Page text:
Welcome to the conversation!

Welcome to the conversation!

Harriet Beecher Stowe's (1811-1896) best-selling anti-slavery novel Uncle Tom's Cabin (1852), made her the most famous American woman of the 19th century and galvanized the abolition movement before the Civil War.

The Stowe Center is a 21st-century museum and program center using Stowe's story to inspire social justice and positive change.

The Salons at Stowe programs are a forum to connect the challenging issues (race, gender and class) that impelled Stowe to write and act with the contemporary face of those same issues. The Salon format is based on a robust level of audience participation, with the explicit goal of promoting civic engagement. Recent topics included: Teaching Acceptance; Is Prison the New Slavery; Traces of the Trade: A Story from the Deep North; Creativity and Change; Race, Gender and Politics Today; How to be an Advocate

This blog will expand the reach of these community conversations to the online audience. Add your posts and comments to keep the conversation going! Commit to action by clicking HERE to stay up to date on Salon and social justice news.

For updates on Stowe Center programs and events, sign up for our enews at http://harrietbeecherstowe.org/email.

Monday, May 20, 2013

Event Recap: Mental Health (5.16.13 Salon)

Salons at Stowe
May 16, 2013

How prevalent is mental illness in our community? Is mental health treatment accessible to all? How can we support individuals and families struggling with mental health issues?

Sara Frankel, J.D., National Alliance on Mental Illness

Harold L. Schwartz, M.D., Hartford Hospital Institute of Living

Inspiration to Action:
  • Consider your language: don't label someone as "psychotic," but recognize the individual living with the illness.
  • Join the NAMI Walk in 2014 and Stomp Out Stigma.
  • Work to get mental health awareness curriculum in schools.
  • Teach empathy.
  • Encourage early intervention.
  • Work to ensure follow through on screening diagnosis.
  • provide support for military returning from service.
  • Speak out against violence.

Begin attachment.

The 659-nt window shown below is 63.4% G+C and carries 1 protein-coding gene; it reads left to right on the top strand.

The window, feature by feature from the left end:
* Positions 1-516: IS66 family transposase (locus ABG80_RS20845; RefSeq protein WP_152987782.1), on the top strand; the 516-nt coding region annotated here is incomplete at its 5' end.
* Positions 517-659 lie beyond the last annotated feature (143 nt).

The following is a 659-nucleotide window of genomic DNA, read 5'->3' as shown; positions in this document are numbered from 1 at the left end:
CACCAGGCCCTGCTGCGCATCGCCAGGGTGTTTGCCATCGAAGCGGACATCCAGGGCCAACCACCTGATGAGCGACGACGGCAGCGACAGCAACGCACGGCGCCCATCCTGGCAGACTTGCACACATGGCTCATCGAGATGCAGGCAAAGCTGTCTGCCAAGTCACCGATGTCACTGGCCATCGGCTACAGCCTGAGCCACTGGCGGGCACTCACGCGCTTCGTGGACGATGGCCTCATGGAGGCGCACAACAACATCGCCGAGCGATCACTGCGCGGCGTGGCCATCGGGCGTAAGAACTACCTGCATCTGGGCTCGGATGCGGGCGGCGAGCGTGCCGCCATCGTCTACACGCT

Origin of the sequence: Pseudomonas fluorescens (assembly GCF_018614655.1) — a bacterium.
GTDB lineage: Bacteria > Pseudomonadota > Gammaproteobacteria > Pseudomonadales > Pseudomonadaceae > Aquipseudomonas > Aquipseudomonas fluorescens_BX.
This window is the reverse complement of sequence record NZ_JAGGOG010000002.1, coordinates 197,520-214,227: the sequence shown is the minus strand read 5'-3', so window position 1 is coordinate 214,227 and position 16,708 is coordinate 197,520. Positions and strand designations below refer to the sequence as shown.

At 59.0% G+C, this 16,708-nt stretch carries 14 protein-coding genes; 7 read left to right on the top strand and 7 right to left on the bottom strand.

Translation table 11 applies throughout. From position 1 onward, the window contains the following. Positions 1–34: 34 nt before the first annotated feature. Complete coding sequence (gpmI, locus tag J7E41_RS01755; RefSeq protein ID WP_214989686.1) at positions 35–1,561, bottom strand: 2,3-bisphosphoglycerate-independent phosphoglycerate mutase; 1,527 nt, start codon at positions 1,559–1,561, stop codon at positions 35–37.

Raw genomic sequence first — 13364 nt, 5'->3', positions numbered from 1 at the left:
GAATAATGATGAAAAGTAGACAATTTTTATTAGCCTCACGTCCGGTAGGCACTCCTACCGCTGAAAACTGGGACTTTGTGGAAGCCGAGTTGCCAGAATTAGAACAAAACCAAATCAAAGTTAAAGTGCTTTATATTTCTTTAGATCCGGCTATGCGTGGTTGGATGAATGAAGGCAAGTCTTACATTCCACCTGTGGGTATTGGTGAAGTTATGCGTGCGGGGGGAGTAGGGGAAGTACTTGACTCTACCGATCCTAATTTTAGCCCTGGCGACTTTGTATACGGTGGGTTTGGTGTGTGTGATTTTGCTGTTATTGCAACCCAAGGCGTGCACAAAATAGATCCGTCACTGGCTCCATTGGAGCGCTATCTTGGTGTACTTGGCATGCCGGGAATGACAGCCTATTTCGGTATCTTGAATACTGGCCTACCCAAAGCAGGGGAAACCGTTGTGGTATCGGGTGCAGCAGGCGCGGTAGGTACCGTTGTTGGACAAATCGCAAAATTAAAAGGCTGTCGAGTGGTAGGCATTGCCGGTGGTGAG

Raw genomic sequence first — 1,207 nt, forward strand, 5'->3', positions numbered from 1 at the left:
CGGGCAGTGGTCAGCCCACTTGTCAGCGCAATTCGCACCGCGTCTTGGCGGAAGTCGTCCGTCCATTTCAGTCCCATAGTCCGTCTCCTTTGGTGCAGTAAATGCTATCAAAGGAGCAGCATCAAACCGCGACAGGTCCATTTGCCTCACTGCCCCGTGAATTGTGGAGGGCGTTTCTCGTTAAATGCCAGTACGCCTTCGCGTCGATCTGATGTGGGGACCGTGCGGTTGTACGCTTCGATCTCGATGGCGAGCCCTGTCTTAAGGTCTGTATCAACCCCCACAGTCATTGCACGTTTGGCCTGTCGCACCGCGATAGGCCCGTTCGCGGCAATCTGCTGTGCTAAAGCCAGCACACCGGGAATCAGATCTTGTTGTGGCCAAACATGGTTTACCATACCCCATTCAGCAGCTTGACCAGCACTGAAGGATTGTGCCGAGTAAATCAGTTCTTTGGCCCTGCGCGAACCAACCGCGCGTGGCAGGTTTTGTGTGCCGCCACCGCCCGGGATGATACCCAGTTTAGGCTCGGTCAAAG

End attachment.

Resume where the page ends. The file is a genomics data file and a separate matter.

• Work to bring a public face to mental illness - individuals living with mental illness can demonstrate positive experiences.
  • Provide access to services - make it easier to get treatment.
  • Advocate for a mental health system that actually works.
  • Emphasize the collective cost of stigmatization.
  • If you have a management position or are in a position of authority, give someone a chance.
  • Keep the discussion going.
  • Define mental illness within the context of cultural norms.
  • Help someone that doesn't have a support system.
  • Educate yourself on issues, tell your legislators to do better.
  • Practice empathy.
Explore the links featured on our Takeaway Sheet for more information and ways you can take action!

Thursday, May 16, 2013

Artists for World Peace concert and art show on May 18, 2013

Join the CitySingers of Hartford this Saturday, May 18 at 7pm, for a performance of A Chorus of Peace at the Wesleyan University Chapel (221 High Street, Middletown), and an Artists for World Peace art show at the adjacent Zelnick Pavilion. The events benefits Artists for World Peace.

The CitySingers performance is generated by the chanson melody “L’homme Armé” (“The Armed Man”), a popular song originating in the 15th century. This and other texts in the program are filled with imagery about what it means to be equipped to protect and strive for peace. A Chorus of Peace includes excerpts from the contemporary Welsh composer Karl Jenkins’s stirring composition based on “The Armed Man” as well as 15th-century composer Antoine Busnois’s setting of this melody. Through creative expression of choral and instrumental music combined with ethnic dance from the Sankofa Kuumba Dance Ensemble, CitySingers offers this performance as a symbol of peace for all. Members of the dance ensemble will wear the International Peace Belt during the performance. Tickets are available at the door. Suggested donation: $15.